It has been back-to-back gains for Crompton Greaves. First, it firmed up on the demerger of its consumer business, which lit up its stock price by 12 per cent. Now, the sale of its international power business reaching a closure lifted its stock by nine per cent on the bourses on Wednesday.
The company's international business valued at €115 million or Rs 850 crore and sold to US-based private equity First Reserve International on a cash and debt free basis, will give the much-needed respite to Crompton Greaves. Most analysts were not attributing much value to the international power business, given its 20 quarters of cash-loss record. Earlier, expectations were that sale of this business would not fetch more than Rs 400-500 crore. However, now realising Rs 850 crore, analysts at Kotak Research attribute a fair value of Rs 40-45 a share to the power and industrials business (non-consumer business) against its earlier valuation of Rs 22-28 apiece. Motilal Oswal Securities, too, has revised its FY17 earnings per share target from Rs 3.8 for its non-consumer (power and industrials) business to Rs 5.3.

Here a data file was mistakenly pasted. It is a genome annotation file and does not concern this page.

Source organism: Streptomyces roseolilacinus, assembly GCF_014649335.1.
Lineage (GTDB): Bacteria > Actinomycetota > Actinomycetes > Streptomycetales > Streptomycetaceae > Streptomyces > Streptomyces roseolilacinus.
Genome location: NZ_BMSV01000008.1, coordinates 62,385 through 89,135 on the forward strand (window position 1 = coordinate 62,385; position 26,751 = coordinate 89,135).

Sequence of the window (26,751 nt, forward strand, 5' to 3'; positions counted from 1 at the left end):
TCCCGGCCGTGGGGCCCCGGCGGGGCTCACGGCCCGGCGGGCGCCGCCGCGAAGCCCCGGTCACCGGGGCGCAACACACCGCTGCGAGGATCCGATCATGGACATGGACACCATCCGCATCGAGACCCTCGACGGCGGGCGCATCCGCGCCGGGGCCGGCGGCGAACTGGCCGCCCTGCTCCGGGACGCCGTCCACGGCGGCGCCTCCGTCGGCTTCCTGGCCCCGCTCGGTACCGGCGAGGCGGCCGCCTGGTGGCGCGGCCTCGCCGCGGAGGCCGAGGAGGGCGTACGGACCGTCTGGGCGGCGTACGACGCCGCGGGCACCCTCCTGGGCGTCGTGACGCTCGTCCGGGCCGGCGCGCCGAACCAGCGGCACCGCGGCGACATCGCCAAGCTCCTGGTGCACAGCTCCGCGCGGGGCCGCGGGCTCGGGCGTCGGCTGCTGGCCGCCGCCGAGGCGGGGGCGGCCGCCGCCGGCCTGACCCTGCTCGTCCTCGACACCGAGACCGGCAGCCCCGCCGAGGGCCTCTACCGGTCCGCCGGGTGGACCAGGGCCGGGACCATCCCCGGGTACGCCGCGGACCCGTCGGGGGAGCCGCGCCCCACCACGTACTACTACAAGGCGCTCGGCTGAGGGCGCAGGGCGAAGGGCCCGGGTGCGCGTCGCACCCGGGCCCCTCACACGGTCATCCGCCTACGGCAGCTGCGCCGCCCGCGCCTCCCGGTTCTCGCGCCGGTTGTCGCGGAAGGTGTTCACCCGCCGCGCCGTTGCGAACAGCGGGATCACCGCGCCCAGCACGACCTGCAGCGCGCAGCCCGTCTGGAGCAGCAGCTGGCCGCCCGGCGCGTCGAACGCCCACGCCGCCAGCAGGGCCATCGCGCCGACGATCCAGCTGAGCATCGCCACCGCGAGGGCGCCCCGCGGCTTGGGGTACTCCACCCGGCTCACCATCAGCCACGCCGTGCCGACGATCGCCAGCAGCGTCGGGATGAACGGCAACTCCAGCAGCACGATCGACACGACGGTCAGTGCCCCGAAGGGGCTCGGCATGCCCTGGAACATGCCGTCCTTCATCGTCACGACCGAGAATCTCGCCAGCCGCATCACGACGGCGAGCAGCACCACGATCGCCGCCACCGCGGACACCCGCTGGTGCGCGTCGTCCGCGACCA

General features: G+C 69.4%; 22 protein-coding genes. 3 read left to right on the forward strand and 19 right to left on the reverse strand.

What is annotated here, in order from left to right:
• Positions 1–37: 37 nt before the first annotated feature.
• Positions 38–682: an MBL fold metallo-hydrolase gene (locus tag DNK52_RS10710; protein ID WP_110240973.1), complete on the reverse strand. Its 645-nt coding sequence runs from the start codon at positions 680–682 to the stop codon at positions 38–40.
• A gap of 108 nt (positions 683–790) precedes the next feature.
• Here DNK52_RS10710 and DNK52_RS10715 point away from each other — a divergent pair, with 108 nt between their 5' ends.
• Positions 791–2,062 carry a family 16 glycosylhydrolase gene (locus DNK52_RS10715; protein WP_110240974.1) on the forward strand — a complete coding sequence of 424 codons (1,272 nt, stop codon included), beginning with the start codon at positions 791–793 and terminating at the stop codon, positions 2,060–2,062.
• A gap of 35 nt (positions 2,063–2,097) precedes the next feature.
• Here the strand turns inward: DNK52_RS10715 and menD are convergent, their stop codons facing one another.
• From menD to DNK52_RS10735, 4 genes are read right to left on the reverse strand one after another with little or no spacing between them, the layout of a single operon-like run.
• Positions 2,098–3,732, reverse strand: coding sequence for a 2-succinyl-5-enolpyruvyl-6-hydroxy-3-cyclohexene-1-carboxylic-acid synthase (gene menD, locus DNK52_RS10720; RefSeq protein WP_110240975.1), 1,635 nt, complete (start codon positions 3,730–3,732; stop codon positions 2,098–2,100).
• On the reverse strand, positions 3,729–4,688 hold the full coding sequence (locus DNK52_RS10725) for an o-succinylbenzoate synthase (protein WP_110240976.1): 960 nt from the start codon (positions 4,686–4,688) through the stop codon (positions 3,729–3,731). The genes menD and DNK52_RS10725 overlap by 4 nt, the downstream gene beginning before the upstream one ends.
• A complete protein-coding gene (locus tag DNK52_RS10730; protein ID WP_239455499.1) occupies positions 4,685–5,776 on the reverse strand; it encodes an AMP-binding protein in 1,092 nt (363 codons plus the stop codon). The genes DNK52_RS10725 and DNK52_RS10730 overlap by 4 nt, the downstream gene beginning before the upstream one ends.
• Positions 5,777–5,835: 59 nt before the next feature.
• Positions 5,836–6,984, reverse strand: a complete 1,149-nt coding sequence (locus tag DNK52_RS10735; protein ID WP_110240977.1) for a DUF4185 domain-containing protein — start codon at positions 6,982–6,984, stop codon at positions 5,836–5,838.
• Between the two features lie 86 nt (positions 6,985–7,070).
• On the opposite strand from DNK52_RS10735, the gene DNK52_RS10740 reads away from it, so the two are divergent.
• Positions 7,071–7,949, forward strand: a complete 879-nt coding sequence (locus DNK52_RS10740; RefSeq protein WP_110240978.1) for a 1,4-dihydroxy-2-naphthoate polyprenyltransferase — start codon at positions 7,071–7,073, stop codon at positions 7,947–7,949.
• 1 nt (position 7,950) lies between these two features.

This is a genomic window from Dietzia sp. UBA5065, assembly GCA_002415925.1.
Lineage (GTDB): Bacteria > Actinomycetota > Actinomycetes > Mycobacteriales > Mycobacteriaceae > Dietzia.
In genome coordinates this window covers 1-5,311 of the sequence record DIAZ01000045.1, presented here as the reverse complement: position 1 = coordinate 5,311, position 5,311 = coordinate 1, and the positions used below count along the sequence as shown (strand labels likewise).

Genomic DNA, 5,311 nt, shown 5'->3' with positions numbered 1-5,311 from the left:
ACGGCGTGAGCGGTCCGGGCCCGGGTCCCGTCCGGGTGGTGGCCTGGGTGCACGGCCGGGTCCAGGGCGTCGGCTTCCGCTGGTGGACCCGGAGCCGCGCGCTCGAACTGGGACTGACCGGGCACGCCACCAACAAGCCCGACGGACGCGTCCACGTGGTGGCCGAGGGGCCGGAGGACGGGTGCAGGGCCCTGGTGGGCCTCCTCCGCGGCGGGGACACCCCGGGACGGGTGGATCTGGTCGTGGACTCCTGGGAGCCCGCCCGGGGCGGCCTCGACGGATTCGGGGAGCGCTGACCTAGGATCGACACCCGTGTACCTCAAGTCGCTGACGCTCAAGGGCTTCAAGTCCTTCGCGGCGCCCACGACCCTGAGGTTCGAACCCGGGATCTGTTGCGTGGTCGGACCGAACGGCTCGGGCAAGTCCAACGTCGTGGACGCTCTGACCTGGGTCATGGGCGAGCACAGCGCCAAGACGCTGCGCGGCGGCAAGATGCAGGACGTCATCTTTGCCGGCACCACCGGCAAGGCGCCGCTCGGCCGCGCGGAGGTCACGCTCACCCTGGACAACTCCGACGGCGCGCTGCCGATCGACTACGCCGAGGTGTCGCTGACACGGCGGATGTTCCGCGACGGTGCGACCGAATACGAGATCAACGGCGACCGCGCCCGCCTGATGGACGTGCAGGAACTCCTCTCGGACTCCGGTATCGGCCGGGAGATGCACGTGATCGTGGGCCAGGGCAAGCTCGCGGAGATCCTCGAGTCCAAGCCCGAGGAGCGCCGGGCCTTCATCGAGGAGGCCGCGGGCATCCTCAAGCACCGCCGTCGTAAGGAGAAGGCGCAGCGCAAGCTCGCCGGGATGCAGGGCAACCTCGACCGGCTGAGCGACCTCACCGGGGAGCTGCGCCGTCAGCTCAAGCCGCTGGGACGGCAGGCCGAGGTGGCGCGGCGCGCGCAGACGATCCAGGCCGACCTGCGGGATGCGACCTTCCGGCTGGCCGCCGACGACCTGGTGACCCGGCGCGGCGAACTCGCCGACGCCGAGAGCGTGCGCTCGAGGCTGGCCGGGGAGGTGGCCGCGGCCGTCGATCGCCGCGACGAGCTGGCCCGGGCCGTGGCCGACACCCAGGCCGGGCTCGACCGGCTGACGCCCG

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Although the money will come in a staggered manner, it will help Crompton cut its debt burden significantly from Rs 900 crore as on December 31, 2015 to nearly zero. Its management has guided for zero interest cost with the closure of the sale. Most importantly, the company’s profitability would get a boost. If these assets are excluded, the management said theoretically it would add Rs 350 crore to profits in FY16.
Following its sale, in FY17, while Crompton Greaves now expects to clock revenues of Rs 6,500 crore (down 35 per cent compared to FY15 revenues, largely due to sale of international power business) from the non-consumer businesses, net profit is pegged at Rs 325 crore; up 55 per cent compared to FY15. With the automation business also expected to be sold in FY17, its overseas exposure will be restricted to drives and rotating machines business, which are value-accretive. That said, the fate of Rs 1,200 crore worth of loans advanced by Crompton to its international entities is the only overhang, where it might have to take a write-off if no effective means of handling the same is discovered. For now, the Street is building in zero recovery from these.
Going ahead, with the budgetary push for infrastructure sector and prospects for the domestic non-consumer business inching up, FY17 holds promise for Crompton Greaves.